It is not just about teaching our women how to earn money. Rather, it is about developing relationships and opportunities that allow the women an outlet to use their gifts, talents, and resources in a way that glorifies God, experiences healthy relationships, and walks in the fullness of who they were created to be. In a culture where women often have low levels of education, few job opportunities, and in some cases, are valued less than men, the last thing we want is for them to simply become dependent on BOH. Instead, we want to help instill in them just how valuable and capable they truly are. Our hearts’ cry is to empower our women to use their unique gifts and resources to live fully and fulfill their purpose.
So how do we do that? How do we empower without doing harm or creating dependency? Rather than develop programs for our women, we develop programs with our women, allowing them to have a voice within our organization. As we partner together, we encourage our women to share their insights and ideas, and provide opportunities for them to use their abilities and resources to move forward. This is why we have created programs shaped around the resources and culture of Uganda, programs such as our livestock and agriculture projects. Additionally, our incredible staff team in Uganda is made up of Ugandans who live in our women’s villages, speak their language, and understand their culture. They play a vital role in the daily endeavor of walking alongside our women and empowering them to turn these programs into small businesses.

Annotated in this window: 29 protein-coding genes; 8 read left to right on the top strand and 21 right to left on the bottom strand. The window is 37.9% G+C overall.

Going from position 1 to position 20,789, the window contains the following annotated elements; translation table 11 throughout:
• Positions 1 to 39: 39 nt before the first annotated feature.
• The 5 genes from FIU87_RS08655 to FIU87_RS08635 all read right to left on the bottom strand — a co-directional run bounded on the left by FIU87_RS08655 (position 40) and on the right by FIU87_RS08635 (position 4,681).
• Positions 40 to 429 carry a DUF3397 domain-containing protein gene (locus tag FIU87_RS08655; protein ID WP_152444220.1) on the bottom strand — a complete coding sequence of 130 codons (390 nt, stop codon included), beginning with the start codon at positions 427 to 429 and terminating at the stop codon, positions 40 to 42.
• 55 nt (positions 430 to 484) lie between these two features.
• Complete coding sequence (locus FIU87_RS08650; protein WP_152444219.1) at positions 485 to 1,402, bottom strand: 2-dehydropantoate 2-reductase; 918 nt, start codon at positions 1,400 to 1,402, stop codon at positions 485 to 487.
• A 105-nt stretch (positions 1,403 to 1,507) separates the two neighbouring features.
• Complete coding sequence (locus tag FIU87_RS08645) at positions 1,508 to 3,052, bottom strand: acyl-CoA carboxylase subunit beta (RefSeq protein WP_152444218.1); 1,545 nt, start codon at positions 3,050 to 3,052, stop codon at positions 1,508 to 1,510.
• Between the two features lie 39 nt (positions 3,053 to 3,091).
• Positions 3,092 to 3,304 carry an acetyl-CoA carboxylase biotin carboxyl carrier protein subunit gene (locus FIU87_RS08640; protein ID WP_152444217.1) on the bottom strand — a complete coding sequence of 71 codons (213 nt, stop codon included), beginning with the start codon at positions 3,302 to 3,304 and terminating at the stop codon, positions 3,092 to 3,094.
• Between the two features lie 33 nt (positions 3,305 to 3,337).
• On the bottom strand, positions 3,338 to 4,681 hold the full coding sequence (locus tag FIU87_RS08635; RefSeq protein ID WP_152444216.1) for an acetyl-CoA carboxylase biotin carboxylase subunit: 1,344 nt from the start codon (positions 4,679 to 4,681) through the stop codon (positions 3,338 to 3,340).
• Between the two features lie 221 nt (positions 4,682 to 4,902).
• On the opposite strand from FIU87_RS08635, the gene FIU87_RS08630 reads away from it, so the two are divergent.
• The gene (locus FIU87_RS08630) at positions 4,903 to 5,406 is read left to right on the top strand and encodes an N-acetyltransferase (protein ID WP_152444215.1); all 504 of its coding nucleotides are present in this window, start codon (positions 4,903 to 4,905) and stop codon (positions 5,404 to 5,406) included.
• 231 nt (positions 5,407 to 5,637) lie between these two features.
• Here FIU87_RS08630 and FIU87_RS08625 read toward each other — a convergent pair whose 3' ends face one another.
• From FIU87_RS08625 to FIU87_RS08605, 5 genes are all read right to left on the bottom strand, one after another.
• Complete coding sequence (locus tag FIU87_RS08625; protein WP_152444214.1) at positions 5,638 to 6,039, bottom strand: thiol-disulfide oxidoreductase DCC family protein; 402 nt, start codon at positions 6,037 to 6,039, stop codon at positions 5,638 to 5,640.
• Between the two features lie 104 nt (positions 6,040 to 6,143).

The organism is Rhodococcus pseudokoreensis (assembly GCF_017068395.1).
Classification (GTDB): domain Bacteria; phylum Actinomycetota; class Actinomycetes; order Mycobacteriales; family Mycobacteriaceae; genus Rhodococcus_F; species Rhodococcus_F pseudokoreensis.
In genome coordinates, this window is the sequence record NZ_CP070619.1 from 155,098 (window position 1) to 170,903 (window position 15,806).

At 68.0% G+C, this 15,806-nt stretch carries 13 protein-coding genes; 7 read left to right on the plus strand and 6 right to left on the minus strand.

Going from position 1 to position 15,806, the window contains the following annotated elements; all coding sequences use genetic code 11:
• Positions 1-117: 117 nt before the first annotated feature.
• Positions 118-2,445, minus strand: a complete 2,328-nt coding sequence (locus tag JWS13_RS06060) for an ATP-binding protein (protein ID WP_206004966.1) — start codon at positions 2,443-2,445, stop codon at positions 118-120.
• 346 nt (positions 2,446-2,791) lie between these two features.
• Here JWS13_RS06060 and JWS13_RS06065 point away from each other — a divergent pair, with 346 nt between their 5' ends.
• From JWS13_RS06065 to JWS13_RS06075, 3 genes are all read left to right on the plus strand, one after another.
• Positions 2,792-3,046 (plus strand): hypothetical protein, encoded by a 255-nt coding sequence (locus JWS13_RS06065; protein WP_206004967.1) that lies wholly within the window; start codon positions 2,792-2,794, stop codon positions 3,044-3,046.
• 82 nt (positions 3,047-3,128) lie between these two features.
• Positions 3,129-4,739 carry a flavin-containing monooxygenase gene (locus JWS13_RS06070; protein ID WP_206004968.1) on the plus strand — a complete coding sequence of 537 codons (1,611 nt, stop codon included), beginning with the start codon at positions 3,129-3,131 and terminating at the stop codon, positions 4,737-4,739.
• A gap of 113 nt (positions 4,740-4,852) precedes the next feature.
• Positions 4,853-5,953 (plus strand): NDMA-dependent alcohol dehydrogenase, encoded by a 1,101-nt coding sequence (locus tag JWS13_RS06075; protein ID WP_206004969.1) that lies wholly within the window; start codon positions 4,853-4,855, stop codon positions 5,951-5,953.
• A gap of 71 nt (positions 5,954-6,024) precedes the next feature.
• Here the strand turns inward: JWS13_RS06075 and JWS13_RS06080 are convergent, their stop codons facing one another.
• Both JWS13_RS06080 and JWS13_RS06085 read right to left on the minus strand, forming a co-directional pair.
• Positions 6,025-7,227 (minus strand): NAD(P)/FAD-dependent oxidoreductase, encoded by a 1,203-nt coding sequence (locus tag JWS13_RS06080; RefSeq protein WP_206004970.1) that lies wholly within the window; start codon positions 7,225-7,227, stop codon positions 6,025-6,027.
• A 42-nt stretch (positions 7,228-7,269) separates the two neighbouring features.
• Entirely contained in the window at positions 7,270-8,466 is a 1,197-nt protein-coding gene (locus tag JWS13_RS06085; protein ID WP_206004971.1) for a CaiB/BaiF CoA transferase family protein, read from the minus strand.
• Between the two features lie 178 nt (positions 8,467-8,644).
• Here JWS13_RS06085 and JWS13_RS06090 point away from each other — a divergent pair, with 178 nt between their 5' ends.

During this time of COVID-19, we have continued this vital work while also adapting to the challenging climate of a nationwide lockdown in Uganda. While we usually focus entirely on development with our women, there have been times this year when we have also had to redirect some of our efforts to relief. We did this with our emergency food distributions, and as the pandemic and the lockdown continues, we are assessing how to best walk alongside our women in the months ahead. For some of our families, food security is still a concern. As a result, this harvest our staff have encouraged the women to store as much food as possible and quickly prepare their gardens for next season. Our agriculture projects have provided stability and support to many of our women during the challenges of this lockdown. However, we also know that there could be a need for future emergency support if food prices remain high. With this being said, we are still actively accessing how to be prepared for this while also keeping the ultimate goal of sustainability in focus.
As we move forward and seek to be effective in our work, we want to continue to be thoughtful about how our actions will impact our families for years to come. We truly could not do this without our partner team supporting us and praying for us. Thank you for your support as we wrestle with the hard questions in the process of empowerment. We are so grateful to be on this journey with you!
By Mykaela Schluter, Assistant Executive Director
Corbett, S. & Fikkert, B. 2009. When Helping Hurts: How to Alleviate Poverty without Hurting the Poor...and Yourself. Chicago, IL. Moody Publishers.